Keri Facer, 18 November 2015
What happens when you try to invent a new discipline? Or, perhaps more accurately, what happens when you try to reflect back to myriad existing disciplines that they have a shared interest and that it might be worth them talking with each other? This was, in effect, the question that we were exploring with the First International Conference on Anticipation held from the 5th-7th November, 2015, in Trento, Italy. In designing the conference, Roberto Poli, Conference Chair, and those of us he invited to join his committee, aimed to make visible the highly diverse ways in which different disciplines are working on a similar issue, namely – how do we understand the way that ‘the future’ works on and in the present.
The event brought together over 300 participants from disciplines as diverse as biology, sociology, design, education, philosophy, anthropology and computer science. The keynotes over the three days reflected the different ways in which the relationship between ideas of the future and action in the present are conceptualised in these different disciplines – from the Utopian traditions emerging from sociology and literary studies, to the systems analysis emerging from cognitive science, engineering and life sciences, to the focus on innovation and novelty emerging from management, futures studies and computer studies (see also GESF’s postings on the keynotes each day – here, here and here).
These keynotes began to surface the critical tensions in the field – to what extent is ‘anticipation’ simply a characteristic of life (as some in the systems/biological sciences field might have it) or is it necessarily a conscious, intentional process which is culturally and historically shaped (as the more critical social science contributions would contend). To what extent is the technical definition of anticipation presented by Poli – ‘a model of the future that is used to stimulate action in the present’ – helpful as a means of analysing both individual and collective behaviours? To what extent is the always present anxiety about uncertainty that drives many of these discussions about anticipation simply a product of the crisis of modernist, masculinist, western thinking; in other words, is it a product in itself of a failed and naïve planning orientation to the future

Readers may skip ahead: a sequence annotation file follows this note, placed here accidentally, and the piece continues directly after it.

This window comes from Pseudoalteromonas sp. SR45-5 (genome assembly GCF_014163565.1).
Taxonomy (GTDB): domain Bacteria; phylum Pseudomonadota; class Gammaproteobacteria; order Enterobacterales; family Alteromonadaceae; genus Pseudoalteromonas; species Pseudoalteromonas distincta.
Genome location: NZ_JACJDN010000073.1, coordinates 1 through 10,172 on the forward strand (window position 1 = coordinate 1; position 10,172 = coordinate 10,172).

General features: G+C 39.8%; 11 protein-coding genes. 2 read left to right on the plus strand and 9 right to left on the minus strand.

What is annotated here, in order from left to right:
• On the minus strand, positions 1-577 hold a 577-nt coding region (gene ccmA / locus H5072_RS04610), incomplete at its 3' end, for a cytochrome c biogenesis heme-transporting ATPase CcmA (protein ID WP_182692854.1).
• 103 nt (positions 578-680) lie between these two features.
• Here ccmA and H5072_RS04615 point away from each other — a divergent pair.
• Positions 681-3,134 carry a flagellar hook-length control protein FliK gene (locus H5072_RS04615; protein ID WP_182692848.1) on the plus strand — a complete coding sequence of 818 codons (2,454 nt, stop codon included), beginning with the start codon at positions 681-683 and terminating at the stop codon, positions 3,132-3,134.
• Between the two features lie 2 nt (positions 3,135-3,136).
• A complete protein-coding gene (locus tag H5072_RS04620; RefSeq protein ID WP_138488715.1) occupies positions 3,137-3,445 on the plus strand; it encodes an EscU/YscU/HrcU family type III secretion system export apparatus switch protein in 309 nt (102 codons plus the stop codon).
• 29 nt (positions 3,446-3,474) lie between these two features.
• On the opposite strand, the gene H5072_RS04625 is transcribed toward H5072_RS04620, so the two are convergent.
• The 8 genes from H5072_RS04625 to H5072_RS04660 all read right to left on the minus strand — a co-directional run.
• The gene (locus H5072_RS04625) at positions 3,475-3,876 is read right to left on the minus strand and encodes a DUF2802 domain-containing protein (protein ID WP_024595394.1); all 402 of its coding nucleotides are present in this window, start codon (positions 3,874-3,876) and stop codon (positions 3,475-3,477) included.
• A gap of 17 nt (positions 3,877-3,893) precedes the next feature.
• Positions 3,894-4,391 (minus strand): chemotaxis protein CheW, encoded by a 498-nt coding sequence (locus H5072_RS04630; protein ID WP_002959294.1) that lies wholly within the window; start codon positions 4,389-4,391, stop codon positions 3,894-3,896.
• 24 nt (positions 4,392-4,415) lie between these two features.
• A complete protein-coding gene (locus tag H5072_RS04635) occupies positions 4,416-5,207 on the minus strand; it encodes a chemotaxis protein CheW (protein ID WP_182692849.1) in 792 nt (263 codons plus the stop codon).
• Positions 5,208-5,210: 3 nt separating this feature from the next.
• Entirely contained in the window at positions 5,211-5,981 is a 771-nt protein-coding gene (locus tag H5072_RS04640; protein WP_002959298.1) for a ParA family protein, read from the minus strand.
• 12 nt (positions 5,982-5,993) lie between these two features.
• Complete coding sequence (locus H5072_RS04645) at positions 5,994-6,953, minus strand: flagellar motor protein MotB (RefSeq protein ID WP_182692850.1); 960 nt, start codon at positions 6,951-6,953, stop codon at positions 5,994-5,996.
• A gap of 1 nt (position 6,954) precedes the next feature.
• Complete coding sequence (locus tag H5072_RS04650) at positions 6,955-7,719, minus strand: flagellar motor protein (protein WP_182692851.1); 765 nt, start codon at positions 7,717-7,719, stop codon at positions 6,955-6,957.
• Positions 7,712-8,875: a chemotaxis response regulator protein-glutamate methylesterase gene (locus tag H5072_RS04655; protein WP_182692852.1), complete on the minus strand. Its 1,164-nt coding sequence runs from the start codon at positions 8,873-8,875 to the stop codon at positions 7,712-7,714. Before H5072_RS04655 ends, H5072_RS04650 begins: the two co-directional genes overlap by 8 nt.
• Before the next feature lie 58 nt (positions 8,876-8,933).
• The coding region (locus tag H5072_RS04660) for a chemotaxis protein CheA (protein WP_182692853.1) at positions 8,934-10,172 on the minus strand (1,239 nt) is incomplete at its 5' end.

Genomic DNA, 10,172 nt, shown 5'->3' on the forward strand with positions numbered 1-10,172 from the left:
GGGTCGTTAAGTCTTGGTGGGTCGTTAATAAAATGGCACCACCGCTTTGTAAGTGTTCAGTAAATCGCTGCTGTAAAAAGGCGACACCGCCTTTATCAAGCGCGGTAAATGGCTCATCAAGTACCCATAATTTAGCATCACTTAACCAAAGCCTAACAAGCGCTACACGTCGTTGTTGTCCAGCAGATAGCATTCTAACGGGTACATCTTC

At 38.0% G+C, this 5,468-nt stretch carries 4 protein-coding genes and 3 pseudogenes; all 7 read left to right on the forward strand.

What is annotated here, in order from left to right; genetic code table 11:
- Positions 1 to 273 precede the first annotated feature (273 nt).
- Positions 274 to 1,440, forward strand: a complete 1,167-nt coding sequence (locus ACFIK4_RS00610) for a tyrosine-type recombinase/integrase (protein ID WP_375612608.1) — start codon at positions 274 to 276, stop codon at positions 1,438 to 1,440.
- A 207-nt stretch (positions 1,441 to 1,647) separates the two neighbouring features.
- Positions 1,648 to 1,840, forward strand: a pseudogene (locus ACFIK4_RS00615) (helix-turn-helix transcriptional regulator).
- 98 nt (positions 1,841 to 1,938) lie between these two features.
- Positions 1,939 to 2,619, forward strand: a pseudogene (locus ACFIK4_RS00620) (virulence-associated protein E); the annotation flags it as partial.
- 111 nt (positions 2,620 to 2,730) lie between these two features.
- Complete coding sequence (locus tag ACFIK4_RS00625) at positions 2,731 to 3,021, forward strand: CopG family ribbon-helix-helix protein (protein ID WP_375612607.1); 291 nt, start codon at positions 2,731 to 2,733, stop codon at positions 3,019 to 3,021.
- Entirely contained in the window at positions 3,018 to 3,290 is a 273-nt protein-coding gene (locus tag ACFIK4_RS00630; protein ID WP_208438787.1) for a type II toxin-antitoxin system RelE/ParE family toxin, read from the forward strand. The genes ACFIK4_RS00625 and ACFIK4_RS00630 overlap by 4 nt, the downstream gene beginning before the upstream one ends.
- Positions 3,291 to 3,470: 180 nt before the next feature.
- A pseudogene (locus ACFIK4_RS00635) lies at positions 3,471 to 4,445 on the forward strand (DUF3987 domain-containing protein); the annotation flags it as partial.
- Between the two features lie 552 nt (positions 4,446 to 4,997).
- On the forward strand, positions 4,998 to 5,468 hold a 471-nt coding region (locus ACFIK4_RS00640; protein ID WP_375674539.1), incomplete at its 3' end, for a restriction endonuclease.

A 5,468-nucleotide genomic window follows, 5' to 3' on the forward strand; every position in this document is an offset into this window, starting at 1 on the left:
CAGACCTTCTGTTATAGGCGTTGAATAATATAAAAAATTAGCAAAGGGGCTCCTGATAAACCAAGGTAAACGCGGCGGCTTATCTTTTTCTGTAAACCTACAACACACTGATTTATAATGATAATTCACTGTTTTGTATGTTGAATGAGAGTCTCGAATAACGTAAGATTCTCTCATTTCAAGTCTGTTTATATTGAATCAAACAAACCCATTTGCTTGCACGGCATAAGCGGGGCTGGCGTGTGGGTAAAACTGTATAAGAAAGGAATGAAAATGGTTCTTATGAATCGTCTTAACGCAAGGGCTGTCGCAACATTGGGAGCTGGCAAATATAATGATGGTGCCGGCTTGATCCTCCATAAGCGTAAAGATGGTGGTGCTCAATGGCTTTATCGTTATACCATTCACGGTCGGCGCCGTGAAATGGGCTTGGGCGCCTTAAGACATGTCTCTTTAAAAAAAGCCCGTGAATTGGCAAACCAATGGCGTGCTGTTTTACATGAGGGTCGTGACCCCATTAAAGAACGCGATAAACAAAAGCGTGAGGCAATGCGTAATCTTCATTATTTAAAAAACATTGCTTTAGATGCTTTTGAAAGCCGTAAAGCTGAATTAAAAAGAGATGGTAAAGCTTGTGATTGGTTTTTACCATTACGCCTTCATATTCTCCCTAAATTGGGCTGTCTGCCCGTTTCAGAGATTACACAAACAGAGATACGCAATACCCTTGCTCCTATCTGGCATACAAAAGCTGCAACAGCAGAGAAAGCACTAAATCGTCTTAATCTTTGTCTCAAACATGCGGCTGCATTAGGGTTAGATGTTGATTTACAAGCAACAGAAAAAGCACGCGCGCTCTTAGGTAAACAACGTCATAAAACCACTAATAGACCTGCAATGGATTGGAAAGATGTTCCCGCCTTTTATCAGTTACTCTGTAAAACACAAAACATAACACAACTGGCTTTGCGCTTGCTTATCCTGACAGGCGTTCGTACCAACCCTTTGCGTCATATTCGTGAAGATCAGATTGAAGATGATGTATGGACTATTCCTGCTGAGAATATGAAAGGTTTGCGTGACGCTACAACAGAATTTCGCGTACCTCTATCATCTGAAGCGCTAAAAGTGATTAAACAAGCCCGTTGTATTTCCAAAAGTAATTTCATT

The conference was an energising, sometimes chaotic mix of different perspectives on anticipation – from discussions of invisible tigers to critiques of international derivatives markets, to the story of a mythical narwhal sending messages from the future north. We did not quite succeed in creating the new language and concepts that allow for translation between different fields, but we have succeeded in at least making all who participated aware of the limits and the boundaries of their own field and that there are others out there working on related questions that may be of interest.
Understanding how we use the future to effect action in the present, understanding how to live with the creative possibilities of not knowing the future, understanding how to contest the narratives and systems that would seek to colonise and constrain our futures – all these are critical challenges today. And there are clearly hundreds of people beginning to come together across different fields and interests to explore how to address these questions collectively. This is a good start, and sufficient to prepare the ground for the next conference which we hope to host in Bristol in 2017.
For more information about individual papers and a collection of related discussions on social media. please visit Storify
Editor’s Note: Keri Facer is Professor of Educational and Social Futures in the Graduate School of Education, University of Bristol. Keri was on the organising committee of the Anticipation Conference hosted by Roberto Poli in Trento. She is a leading scholar on rethinking the relationship between formal educational institutions and wider society and is particularly concerned with the sorts of knowledge that may be needed to address contemporary environmental, economic, social and technological changes.